Beyond the examination of what it means to be human in a galaxy full of other species—it means getting down with all the ladies of those species, as demonstrated first by Captain Kirk, then by Commander Riker—exploration has always been the central theme of Star Trek. Appropriately, this provides another area where Star Trek: TNG breaks from other deck building games. Separate from the cards you can purchase and add to your deck is the Space Deck—a stack of missions for your crew to complete, events that effect everyone at the table, and enemy starships for you to battle or talk into joining you. Every turn, players flip the top card of the Space Deck and uses the crew they’ve played that turn to try and win that card, earning victory points. This surprise makes every turn feel like an adventure, and hoping to flip a new mission but revealing an enemy starship to battle when you’re unprepared provides exactly the right level of punishment for getting too cocky (cockiness is a Star Wars thing, after all).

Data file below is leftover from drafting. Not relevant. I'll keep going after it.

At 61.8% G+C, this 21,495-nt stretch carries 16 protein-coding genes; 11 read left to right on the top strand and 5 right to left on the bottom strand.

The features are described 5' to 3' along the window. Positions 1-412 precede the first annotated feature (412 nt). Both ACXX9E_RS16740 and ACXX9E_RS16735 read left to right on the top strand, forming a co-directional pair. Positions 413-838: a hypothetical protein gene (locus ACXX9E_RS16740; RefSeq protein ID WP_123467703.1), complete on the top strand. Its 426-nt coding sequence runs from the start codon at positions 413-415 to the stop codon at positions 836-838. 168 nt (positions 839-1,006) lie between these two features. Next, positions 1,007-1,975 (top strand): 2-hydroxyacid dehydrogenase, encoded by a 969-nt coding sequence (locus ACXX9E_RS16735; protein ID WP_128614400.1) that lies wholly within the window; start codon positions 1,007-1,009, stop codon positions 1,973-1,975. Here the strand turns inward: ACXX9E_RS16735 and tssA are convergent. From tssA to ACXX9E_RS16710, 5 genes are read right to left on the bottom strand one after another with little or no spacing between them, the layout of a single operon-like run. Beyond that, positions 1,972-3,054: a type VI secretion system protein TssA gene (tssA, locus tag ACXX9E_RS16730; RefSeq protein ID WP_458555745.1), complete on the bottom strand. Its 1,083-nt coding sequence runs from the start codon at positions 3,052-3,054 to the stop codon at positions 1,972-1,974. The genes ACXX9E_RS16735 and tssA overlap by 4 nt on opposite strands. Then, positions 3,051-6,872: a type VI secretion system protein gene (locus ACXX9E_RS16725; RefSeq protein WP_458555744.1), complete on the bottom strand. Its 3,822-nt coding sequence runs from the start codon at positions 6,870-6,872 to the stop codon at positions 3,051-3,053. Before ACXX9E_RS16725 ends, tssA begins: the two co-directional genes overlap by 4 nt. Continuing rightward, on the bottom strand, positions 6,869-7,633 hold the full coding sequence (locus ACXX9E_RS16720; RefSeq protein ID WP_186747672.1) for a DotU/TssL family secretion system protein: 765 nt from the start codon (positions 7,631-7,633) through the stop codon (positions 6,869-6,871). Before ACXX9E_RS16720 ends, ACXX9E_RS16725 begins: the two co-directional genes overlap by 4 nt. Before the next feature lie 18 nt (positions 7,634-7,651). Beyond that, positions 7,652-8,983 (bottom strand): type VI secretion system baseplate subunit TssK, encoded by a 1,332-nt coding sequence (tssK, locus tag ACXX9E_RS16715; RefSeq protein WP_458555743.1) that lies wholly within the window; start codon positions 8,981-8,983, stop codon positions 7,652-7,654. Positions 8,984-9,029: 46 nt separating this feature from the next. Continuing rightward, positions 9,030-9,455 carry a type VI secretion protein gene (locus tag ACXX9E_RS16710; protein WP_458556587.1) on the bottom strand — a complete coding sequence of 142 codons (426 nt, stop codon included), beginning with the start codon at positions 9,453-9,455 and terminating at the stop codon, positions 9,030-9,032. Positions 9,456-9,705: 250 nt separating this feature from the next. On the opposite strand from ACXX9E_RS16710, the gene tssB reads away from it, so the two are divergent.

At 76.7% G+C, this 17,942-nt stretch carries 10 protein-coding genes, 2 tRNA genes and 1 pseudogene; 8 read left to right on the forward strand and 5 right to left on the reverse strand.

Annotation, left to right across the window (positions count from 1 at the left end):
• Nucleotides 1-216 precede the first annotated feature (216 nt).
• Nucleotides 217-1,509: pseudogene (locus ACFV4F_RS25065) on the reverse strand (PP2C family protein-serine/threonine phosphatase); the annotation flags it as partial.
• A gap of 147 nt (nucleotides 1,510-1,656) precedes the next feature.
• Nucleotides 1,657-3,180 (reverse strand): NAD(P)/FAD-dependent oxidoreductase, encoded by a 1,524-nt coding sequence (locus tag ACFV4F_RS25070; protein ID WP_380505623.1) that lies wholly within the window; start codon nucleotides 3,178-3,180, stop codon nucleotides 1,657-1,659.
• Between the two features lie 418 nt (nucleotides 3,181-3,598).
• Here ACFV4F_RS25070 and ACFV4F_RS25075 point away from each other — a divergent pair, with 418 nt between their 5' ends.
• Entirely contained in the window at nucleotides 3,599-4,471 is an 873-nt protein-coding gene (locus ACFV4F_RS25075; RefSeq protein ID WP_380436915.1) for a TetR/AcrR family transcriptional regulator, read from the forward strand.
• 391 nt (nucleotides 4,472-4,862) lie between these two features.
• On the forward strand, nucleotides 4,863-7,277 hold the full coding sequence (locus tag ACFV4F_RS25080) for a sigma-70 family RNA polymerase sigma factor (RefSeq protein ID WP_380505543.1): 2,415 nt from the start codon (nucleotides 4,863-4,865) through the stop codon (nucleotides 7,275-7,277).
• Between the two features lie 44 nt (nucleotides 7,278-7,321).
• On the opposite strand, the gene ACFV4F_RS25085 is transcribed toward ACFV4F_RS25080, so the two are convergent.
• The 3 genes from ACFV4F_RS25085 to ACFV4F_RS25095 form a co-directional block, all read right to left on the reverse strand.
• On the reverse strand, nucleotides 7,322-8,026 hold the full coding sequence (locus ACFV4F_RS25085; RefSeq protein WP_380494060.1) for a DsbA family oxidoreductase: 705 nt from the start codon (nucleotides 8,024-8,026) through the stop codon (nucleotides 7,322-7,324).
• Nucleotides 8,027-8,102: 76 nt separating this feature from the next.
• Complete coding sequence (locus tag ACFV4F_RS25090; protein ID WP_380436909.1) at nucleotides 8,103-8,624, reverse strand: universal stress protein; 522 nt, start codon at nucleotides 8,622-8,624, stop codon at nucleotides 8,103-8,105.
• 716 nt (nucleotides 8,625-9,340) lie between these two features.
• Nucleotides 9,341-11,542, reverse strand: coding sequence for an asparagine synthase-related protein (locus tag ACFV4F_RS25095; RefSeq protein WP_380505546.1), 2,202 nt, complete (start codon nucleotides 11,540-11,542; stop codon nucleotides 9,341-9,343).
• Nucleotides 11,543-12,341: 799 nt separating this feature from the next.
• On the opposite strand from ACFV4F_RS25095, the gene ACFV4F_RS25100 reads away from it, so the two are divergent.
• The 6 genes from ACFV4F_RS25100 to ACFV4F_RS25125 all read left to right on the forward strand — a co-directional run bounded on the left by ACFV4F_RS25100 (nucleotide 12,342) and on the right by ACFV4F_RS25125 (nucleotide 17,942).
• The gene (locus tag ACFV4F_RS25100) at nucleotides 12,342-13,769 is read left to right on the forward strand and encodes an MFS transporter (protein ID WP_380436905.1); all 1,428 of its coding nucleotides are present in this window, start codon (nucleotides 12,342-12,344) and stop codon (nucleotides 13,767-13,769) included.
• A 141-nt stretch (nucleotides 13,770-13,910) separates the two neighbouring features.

While the threat of enemy starships is an exciting prospect, actually battling them is one of the few places where the core game starts compromising theme for game design and ends up in an uncomfortable middle. While there are several unaffiliated ships contained in the Space Deck, sometimes you’ll reveal a Romulan Warbird, or a Klingon Bird of Prey or… the USS Enterprise? I thought I was in the Federation? Well, it’s not like my crew was made up of one faction anyway—since you’re recruiting characters from a number of different affiliations with no drawback, and then fighting no one in particular, conceptually the game feels like a weird one-off episode where the writer was really into The Dirty Dozen and decided to do that, but in space.